From his family's all-American, Annie Leibovitz photo spread in Vogue magazine to a prime-time CNN interview with Piers Morgan, 2012 presidential candidate Jon Huntsman's been popping up everywhere in the mainstream media these days. But, in recent public opinion polls, he's barely making a showing. In fact, the former ambassador to China is dead last among Republican hopefuls, according to the most recent RealClearPolitics polling average.
So, what's with the disconnect?
For one, a lot of people outside of the media and the state of Utah, where he served as governor, just don't know who he is. In a Gallup poll released Tuesday, as in others before, Huntsman ranked last in national name recognition behind other potential GOP presidential nominees—only 40 percent of respondents said they had heard of him. Of course, this is where his recent media presence could help him gain some headway, especially if such broadly viewed appearances continue.
Huntsman's said that while August has been a slow month for his campaign, things should ramp up in September. And this late August media push might be the jumpstart. In addition to a handful of recent profiles, he'll appear on Fox News with Neil Cavuto Thursday afternoon, on PBS NewsHour Thursday evening, and he's scheduled for MSNBC's Meet the Press on Sunday.
He has also remained relatively less controversial and more to the center than other Republican candidates in the race, a tactic that could be costing him attention and the sort of viral enthusiasm that seems to be helping others, like Texas Rep. Ron Paul or Texas Gov. Rick Perry, gain momentum. That might be changing too, however. On Piers Morgan's program, Huntsman claimed that he's hoping to fight back against claims that he's boring. His snarky "call me crazy" tweet last Thursday that dug into climate change and evolution theory deniers in the race showed some of Huntsman's spunk, for example. But, again, it underlined his more mainstream positions, which while gaining praise from the media certainly don't appear to be winning over too many of the country's conservatives.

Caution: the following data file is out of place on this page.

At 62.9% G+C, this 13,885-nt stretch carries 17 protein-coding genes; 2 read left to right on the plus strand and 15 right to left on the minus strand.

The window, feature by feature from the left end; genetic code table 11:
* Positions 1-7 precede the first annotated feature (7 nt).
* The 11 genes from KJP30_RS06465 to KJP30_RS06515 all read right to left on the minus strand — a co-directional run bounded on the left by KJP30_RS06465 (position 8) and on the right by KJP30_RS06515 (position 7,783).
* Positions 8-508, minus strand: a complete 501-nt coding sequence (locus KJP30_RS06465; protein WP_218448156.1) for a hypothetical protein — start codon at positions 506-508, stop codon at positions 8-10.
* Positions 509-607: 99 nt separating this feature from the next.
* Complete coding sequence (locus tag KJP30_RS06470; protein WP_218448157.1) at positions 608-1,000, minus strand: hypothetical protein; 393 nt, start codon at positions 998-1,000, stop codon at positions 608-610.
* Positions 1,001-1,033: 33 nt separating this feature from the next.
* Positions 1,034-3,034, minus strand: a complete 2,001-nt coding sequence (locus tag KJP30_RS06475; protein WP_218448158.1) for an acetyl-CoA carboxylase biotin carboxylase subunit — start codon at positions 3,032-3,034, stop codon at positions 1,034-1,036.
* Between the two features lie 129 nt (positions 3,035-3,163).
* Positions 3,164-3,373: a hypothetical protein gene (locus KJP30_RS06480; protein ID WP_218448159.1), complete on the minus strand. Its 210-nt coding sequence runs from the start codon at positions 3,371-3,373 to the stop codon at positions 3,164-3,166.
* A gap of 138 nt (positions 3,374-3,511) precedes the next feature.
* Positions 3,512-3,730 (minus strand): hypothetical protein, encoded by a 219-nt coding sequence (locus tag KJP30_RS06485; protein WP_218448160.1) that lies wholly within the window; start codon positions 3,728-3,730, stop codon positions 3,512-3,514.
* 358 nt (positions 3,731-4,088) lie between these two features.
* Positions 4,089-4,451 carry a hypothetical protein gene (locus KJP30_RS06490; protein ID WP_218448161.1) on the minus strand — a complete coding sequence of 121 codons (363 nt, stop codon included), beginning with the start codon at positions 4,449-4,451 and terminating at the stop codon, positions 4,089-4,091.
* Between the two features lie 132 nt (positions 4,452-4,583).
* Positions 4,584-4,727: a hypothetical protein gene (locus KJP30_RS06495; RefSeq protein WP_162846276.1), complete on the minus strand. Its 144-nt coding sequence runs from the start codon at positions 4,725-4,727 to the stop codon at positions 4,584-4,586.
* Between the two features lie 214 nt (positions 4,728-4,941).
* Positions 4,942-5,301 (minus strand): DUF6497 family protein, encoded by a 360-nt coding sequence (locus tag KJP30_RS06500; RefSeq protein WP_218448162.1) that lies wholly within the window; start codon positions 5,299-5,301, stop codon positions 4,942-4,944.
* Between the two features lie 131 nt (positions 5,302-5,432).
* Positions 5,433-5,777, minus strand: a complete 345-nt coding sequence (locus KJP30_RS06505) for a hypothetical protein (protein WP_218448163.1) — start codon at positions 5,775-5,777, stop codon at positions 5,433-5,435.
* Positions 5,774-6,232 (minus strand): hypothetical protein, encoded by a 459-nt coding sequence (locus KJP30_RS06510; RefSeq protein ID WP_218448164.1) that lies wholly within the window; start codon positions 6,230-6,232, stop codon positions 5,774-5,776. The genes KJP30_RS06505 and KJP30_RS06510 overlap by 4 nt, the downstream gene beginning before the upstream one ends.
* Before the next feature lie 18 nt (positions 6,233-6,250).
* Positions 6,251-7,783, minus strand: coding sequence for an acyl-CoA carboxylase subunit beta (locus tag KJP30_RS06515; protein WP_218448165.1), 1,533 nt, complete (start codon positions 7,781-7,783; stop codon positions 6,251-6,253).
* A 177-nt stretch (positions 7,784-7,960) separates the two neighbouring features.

Still, despite low poll numbers—which have been around 1 or 2 percent—Huntsman seems confident that he has a shot, namely because America hasn't really been paying attention to the race just yet.
In his interview with PBS, which airs later tonight, he said, "People aren't paying attention to the race. A lot of the insiders are, but Labor Day is kind of when people begin to focus on the race. I like our position as we move into September, October, November; because in the end, the Republican Party, I believe, is going to want to nominate someone who can go the distance, someone who can be electable, someone who brings real-world solutions to the problems that we have; someone, I believe, who can bring the numbers together that actually spells victory."